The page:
It's easy to be a Yankees fan. It's easy to love something, that even at its worst, is only a few years away from winning a World Series. Seriously, I don't hate Yankees fans, so much as I simply just don't understand them. To love something that is so obviously perfect is easy. But to love something that is flawed, that is the test of true love. It's easy to say you love something that's perfect, I mean, everybody else, or at least, most people can see why you love it. To love Casablanca or Citizen Kane is easy. Most people, most sane people who give any damn about movies will agree that those movies are practically unquestioned masterpieces. However, if you say that your favorite film is They Live, well, then there could be some argument. You'd have to truly defend your love for the film. Which brings me back to the Yankees. If something never lets you down, can never be argued as anything less than good, well, then how can you truly say you love it. If you've never had that love tested, how then could you say that you truly do indeed 'love' something.
What follows is a list of the TMS Team's favorite 'shitty' movies. Some we love for more ironic reasons, some because we genuinely love them. And even those we love for their utter terribleness, well, even in those cases you could argue that we do indeed truly love them. Because there's something so endearing about 'failure'. - Chad & Max
One of my favorite shitty movies is the classic Showgirls. Released in 1995, I must have caught it on late night Cinemax during the days when I was too young to watch movies as sexually charged as this. we all watched it for the same reason: we watched to see Jessie Spano's tits. If you have another reason, you're lying. What I actually saw was seedy Las Vegas, bad dancing with even worse costumes, and alarmingly violent sex scenes. Why is Jessie so rough on the Mayor of Portland's dick? Nevertheless, Nomi Malone was badass and if I ever decided to become a Las Vegas dancer, I wanted to be just like her. If you haven't seen this movie, it's worth it, just don't watch it with your parents. -Stacey Renberg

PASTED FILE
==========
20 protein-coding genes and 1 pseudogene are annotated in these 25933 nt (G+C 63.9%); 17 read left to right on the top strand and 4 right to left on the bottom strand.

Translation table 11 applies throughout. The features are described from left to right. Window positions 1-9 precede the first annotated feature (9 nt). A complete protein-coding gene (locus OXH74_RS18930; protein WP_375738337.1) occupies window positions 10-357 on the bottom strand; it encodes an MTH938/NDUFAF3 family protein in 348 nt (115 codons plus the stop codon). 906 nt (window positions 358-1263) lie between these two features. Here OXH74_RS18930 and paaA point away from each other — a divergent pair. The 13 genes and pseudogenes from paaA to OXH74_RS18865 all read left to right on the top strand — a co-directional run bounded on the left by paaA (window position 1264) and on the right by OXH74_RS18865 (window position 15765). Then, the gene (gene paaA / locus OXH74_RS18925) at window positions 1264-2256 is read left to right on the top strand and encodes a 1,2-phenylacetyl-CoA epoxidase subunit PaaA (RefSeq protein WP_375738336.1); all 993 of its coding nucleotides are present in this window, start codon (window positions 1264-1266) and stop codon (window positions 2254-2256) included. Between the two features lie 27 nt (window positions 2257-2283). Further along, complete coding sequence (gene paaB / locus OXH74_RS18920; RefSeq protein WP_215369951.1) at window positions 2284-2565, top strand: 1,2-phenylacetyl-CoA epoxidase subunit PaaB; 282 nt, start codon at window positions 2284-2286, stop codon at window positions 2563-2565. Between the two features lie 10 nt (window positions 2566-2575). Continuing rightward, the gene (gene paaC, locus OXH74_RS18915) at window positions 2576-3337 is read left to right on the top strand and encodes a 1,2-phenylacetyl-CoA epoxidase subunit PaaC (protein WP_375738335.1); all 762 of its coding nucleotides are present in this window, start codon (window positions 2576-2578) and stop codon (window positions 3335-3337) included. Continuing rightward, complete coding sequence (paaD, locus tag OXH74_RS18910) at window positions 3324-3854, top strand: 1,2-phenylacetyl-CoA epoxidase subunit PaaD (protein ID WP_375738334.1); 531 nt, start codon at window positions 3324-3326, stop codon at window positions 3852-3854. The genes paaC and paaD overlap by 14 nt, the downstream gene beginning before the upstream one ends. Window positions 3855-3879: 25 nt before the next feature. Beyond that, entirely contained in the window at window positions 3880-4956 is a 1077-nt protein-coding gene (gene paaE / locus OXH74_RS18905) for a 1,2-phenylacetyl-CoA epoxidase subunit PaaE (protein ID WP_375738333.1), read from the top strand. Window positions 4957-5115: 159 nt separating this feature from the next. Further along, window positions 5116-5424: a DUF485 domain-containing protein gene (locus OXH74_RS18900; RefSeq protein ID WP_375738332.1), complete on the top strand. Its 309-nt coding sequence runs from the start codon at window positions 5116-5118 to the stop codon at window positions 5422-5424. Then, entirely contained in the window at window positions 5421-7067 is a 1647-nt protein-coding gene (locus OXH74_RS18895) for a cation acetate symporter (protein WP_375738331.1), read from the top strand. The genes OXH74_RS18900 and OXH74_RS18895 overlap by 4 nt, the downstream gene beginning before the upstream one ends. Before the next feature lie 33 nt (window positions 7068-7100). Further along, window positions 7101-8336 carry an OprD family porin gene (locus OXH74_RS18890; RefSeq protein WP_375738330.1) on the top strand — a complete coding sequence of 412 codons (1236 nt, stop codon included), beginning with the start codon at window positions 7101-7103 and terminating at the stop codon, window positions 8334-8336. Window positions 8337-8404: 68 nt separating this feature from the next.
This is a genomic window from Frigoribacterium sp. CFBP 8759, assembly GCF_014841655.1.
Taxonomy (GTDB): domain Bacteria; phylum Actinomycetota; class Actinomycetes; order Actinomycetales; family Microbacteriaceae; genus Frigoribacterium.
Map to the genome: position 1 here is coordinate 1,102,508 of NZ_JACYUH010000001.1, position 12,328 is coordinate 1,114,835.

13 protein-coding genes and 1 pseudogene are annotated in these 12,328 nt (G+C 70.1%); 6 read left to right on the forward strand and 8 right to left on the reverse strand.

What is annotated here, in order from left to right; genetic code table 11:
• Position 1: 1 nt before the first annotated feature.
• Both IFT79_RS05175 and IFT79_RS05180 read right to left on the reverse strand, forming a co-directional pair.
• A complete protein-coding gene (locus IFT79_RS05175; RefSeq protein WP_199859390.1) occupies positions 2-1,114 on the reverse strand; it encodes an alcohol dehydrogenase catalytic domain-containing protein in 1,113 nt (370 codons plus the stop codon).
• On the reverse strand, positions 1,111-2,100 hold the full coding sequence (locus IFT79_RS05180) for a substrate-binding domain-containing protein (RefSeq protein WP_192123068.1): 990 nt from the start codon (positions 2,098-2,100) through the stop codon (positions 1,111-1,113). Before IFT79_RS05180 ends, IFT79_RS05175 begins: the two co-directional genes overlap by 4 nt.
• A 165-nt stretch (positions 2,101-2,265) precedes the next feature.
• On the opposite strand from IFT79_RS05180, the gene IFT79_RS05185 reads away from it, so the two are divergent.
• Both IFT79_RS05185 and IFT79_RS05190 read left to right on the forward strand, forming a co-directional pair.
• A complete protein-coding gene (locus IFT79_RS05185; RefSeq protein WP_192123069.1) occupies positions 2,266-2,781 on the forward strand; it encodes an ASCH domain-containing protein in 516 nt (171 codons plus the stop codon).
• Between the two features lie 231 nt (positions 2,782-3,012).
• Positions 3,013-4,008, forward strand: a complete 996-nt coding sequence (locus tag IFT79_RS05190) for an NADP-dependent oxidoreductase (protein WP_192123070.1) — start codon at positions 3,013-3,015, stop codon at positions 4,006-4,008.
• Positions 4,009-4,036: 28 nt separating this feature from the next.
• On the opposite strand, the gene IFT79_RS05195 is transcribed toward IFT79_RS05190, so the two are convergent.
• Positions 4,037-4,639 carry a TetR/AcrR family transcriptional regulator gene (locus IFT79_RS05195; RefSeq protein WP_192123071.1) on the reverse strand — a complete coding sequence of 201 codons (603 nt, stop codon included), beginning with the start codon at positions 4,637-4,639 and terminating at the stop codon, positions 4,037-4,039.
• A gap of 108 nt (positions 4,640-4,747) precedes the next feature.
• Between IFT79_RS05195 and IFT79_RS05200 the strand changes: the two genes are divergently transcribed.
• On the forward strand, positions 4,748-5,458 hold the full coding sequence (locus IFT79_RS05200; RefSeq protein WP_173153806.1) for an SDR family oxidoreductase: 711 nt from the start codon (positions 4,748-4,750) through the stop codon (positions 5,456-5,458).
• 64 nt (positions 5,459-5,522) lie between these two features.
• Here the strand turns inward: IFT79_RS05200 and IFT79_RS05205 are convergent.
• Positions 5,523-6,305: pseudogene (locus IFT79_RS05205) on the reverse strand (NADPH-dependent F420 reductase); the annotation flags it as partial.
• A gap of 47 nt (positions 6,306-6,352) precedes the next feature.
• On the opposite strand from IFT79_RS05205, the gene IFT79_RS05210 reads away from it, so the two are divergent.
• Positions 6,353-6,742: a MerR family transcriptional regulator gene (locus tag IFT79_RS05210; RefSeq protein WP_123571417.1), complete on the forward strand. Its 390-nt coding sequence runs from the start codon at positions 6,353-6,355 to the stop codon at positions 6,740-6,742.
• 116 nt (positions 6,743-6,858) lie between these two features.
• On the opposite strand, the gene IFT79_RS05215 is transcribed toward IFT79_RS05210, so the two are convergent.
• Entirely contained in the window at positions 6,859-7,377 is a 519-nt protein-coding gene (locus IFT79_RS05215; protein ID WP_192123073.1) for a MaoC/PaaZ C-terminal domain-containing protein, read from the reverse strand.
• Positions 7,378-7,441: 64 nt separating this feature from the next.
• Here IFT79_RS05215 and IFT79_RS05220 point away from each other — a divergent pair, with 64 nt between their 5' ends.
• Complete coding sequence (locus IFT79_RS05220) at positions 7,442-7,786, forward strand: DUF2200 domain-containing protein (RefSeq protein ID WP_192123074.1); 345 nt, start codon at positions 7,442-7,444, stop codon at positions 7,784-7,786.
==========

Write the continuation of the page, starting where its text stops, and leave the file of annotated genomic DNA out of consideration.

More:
Another wonderfully shitty movie I adore and watched just the night is Batman and Robin. Considered Empire Online's worst movie of all time, we all went to the movies with our families in 1997 to witness the Bat nipples. I already know what I'm going to say to Joel Schumacher if I ever meet him and its, "Thank you for taking a giant dump on the Batman series. The world really appreciates it." Warner Bros didn't like the darkness of Tim Burton's world, so the only solution was to create a Gotham with Battlefield Earth camera angles, neon thrown up all over the underbelly of Gotham, and lastly, an ass shot for Batman, Robin, and Batgirl. Alfred was dying not because of MacGregor's Syndrome, but because he couldn't bear seeing Batman and Robin attend jungle themed charity events. The only good thing to come of this movie is all the ice related puns from the Governator himself. Stay cool, bird boy! -Stacey Renberg
Most of the terrible films I loved when I was a kid haven’t held up particularly well, or not at all for that matter, but Street Fighter is different. Don’t get me wrong, it’s a resoundingly awful movie, just as bad as Mortal Kombat or Home Alone 3 and almost as bad as Three Ninjas High Noon at Mega Mountain, but the difference is that I cringe when I watch those films. I still enjoy Street Fighter for all of its grand absurdity and oddly charming stupidity. Anybody who’s seen Jean Claude-Van Damme’s great performance in JCVD knows that the man really can act under the right conditions. These are not the right conditions at all. And yet, Van Damme still manages to deliver what is perhaps my favorite motivational speech of all time in a scene that amuses and excites me equally every time I watch it.
The best performance in the movie is undoubtedly the work of Raul Julia, a terrific character actor who, sadly, died two months before Street Fighter’s release at the age of 54. He hams it up beautifully as Bison, the film’s antagonist, so much so that the film is, against all odds, a pretty fitting tribute to his talent, proving that he could take any role, no matter how brilliant or stupid it might be, and make it wholly, and impressively, his own. Let’s just say that he makes a much bigger impression than Australian singer/songwriter Kylie Minogue, who is also in the film for some reason. The fact that this is still one of the better video game movies ever made (and that Mortal Kombat also is, for that matter) is actually kind of distressing, but I love it regardless. -Max Castleman
This entry is, for all intents and purposes, a stand-in for Arnold Schwarzenegger's entire filmography. I know, with the exception of the original Terminator (and perhaps T2, though I don’t like it nearly as much), that Schwarzenegger's never appeared in a film that can technically be classified as “good,” at least not in the strictest usage of the term, but ever since I was a child I’ve been a huge fan of the man’s work, and my love for his films has not diminished in the least over the years. He’s one of the few actors whose presence alone will make me seek out a film, which makes sense when you consider that he’s usually the only good thing about the movies he’s in. I think the difference with Schwarzenegger is that it feels like he’s in on the joke. When I watch one of his films it feels like I’m laughing with him, not at him, that he, like his audience, really is there just to have some fun, and that attitude just makes the whole experience so much more enjoyable than standard action fare. Bruce Willis also pulled off that winking self-consciousness beautifully in the original Die Hard trilogy, but for my money nobody does it better than Arnold.